David A. Dubofsky
Retired Professor of Finance – University of Louisville and author of “Your Total Wealth…. The Heart and Soul of Financial Literacy”
What are the key situations when going into debt is worth it?
Personally, I view debt as a drug. If you use drugs irresponsibly, you will suffer the consequences. The same holds if you use debt irresponsibly.
But that said, drugs are appropriate in some circumstances, as is debt.
- Debt is appropriate when buying your residence/home. You must live somewhere. Either you pay rent, and get nothing back in return, or you buy a house and part of your monthly mortgage payment becomes equity. You get your equity back when you sell your house. Homes, along with stocks, are the two major sources of individuals’ net worth. Homeownership builds financial wealth. Also, in some cases, you may be able to deduct the interest and real estate taxes you pay on your monthly mortgage payments. But heed some key warnings before you run out and buy a house: First, you should have enough saved to make a 20% down payment on the house. Second, your total monthly payment (interest, principal, real estate taxes, insurance, and regular maintenance) should not be much more than the rent (and renter’s insurance) you would otherwise be paying. I say it can be a bit more because you are building equity in your house and the interest and real estate taxes may be deductible. Also, rental payments can increase significantly over time, so owning your own home lets you avoid that rent increase. Hence, there is nothing wrong if your monthly payments are a few hundred dollars more than your alternative rental payments. But avoid becoming “house-poor,” the situation that exists when you are pouring money into your mortgage payments and do not have enough to live comfortably beyond that.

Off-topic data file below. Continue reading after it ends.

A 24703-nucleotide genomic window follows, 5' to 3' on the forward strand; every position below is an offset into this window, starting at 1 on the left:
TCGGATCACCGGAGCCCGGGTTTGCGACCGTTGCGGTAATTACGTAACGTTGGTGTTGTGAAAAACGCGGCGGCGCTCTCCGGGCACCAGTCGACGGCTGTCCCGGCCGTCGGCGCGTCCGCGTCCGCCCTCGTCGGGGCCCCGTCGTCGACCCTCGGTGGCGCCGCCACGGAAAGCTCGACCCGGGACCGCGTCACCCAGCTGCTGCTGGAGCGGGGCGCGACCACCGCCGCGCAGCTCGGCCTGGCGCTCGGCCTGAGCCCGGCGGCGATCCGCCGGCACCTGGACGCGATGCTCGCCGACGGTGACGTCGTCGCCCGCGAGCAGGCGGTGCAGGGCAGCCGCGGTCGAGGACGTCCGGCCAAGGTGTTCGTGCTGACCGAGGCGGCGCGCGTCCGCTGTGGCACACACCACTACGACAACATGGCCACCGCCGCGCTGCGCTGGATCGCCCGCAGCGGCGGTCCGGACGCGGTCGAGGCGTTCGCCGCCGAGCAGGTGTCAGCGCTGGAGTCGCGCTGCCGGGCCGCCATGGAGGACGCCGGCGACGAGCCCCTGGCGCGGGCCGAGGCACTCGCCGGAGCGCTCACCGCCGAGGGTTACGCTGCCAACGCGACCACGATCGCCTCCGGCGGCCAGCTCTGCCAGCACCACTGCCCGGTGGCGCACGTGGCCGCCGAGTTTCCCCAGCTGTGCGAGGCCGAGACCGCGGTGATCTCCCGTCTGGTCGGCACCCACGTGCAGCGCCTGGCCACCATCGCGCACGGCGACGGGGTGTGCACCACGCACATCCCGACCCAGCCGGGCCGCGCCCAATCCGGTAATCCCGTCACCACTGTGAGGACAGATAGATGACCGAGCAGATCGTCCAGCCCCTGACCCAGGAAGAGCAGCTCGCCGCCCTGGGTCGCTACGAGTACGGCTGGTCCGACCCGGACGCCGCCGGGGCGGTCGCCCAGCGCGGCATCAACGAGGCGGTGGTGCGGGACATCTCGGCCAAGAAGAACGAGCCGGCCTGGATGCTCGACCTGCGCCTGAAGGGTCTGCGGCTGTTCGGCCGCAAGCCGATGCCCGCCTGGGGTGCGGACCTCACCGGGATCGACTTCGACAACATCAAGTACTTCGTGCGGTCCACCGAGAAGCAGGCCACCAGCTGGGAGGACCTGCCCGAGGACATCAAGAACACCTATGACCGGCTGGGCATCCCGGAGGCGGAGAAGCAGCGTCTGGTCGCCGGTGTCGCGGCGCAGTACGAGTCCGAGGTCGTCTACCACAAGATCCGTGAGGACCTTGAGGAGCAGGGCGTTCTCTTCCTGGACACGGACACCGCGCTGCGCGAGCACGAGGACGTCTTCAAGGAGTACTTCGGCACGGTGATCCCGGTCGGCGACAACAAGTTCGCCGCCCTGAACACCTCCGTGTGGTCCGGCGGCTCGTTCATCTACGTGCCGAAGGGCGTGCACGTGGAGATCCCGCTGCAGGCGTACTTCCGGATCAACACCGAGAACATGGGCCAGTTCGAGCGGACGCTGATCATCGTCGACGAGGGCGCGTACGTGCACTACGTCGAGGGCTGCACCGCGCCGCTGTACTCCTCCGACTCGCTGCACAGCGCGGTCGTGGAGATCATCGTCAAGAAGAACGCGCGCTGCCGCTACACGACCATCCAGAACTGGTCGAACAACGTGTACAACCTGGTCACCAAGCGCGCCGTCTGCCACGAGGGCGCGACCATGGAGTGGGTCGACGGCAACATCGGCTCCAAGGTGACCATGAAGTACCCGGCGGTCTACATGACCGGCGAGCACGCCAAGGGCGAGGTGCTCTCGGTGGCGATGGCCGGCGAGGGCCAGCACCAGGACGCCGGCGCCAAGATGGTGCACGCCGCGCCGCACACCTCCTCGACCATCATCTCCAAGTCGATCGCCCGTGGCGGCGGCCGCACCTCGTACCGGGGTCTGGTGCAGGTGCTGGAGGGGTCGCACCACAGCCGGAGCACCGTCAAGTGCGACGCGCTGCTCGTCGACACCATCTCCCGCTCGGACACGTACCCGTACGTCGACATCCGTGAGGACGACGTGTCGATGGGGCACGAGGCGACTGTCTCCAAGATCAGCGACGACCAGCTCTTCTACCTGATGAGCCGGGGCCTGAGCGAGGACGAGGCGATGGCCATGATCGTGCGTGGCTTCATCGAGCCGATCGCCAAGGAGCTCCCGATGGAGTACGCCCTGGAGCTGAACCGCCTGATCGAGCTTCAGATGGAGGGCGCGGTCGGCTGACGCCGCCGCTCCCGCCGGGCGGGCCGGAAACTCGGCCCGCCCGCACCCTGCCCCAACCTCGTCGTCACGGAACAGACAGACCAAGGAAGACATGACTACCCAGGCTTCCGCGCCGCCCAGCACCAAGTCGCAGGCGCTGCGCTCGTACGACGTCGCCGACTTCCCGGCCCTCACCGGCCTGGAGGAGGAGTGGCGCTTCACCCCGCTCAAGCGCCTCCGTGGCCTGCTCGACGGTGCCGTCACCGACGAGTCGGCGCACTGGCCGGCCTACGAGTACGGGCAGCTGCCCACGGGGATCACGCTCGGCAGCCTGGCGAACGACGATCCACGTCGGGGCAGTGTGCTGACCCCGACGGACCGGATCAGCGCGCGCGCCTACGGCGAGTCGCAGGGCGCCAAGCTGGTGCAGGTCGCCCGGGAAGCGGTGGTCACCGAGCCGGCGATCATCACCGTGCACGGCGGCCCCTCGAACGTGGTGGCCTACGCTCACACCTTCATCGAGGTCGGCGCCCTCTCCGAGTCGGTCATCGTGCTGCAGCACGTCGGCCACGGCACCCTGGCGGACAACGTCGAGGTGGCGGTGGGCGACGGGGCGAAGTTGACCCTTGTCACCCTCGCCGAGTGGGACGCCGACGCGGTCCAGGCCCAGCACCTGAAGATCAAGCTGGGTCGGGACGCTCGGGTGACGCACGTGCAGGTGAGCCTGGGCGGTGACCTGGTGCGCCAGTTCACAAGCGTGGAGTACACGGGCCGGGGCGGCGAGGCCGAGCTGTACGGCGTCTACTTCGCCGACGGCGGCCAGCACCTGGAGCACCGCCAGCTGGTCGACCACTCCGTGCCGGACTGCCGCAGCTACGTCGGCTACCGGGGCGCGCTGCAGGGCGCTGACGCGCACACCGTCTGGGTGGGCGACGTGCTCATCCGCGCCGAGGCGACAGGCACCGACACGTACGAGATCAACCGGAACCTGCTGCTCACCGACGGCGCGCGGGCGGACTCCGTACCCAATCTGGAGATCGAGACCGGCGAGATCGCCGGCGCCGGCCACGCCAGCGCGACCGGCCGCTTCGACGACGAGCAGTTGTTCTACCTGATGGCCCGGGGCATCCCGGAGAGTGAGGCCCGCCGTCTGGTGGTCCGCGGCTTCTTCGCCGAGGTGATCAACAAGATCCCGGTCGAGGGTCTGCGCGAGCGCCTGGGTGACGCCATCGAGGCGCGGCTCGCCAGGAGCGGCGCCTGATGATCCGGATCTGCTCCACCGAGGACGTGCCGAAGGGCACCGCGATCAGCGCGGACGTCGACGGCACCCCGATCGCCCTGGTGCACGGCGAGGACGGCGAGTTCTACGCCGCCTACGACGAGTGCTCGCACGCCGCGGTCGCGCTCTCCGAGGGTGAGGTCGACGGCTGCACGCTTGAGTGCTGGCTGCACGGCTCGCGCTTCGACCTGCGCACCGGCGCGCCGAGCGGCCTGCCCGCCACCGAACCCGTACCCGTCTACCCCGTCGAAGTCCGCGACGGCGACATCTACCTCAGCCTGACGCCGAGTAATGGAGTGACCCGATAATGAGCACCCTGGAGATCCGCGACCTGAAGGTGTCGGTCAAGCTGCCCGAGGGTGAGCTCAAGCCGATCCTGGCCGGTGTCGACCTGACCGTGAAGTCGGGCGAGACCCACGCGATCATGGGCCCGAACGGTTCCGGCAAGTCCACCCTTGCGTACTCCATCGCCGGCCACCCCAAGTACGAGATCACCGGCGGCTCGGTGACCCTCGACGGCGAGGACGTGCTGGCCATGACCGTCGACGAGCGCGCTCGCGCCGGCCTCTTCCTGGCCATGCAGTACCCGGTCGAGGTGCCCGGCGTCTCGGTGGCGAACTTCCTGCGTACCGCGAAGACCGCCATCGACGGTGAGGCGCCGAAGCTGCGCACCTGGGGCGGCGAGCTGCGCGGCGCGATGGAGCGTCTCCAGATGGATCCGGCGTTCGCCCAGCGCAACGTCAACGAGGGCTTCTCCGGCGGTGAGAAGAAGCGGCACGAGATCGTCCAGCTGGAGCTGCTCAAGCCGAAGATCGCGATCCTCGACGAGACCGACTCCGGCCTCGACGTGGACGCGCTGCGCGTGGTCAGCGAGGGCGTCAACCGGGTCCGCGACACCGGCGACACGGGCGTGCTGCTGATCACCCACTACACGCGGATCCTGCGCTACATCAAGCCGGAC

- Debt is often appropriate when buying your car. You need to have personal transportation. How are you going to get from here to there? If you need a car, taking out a low-interest rate loan to buy the car you need can be appropriate. A key warning: buy your car for transportation and nothing more. Do not overspend buying an expensive car because it is a status symbol or makes you feel good. It is necessary transportation you are buying and nothing more. Buy dependable cars that do not depreciate rapidly and have good resale markets.
- Debt can be appropriate when you know you will need something and know you will have to buy it soon, but the item is on sale today. So, suppose you are certain you will need a new suit in the next few months, and you see the perfect suit today that is on sale for 50% off? I think it is OK to borrow today to acquire the suit at 50% of its regular price, rather than wait a few months to buy a suit for twice the price. But you have to ask yourself: Is this something I really need and will have to buy it sometime soon?
- Debt can be used to fund productive projects that are very likely to provide a rate of return higher than the interest rate you are paying. The key phrase here is “very likely.” The borrower must have an unbiased and accurate view of what the project’s rate of return will be. Borrowing to pay for an education is only advisable when you can be reasonably sure that you will earn a higher wage after you graduate. Borrowing to fund a business is appropriate when you are reasonably sure that the business will be sufficiently profitable to repay your loan. Just do not get overwhelmed with excessive optimism when evaluating your payoffs. A recent WSJ article points out that many graduate degrees from elite universities do not lead to post-graduation salaries that can repay the loans used to pay for the education, so do your homework before you borrow to go to a university.
Debt is never appropriate for expensive vacations or entertainment. Do not carry expensive credit card debt with double-digit interest rates. Pay off your monthly credit card bills immediately if the interest rate you are paying is high. Nowadays, anything over 10% is too high. Compare the interest rate on your credit cards to the 3% or 4% you might pay on a mortgage or auto loan.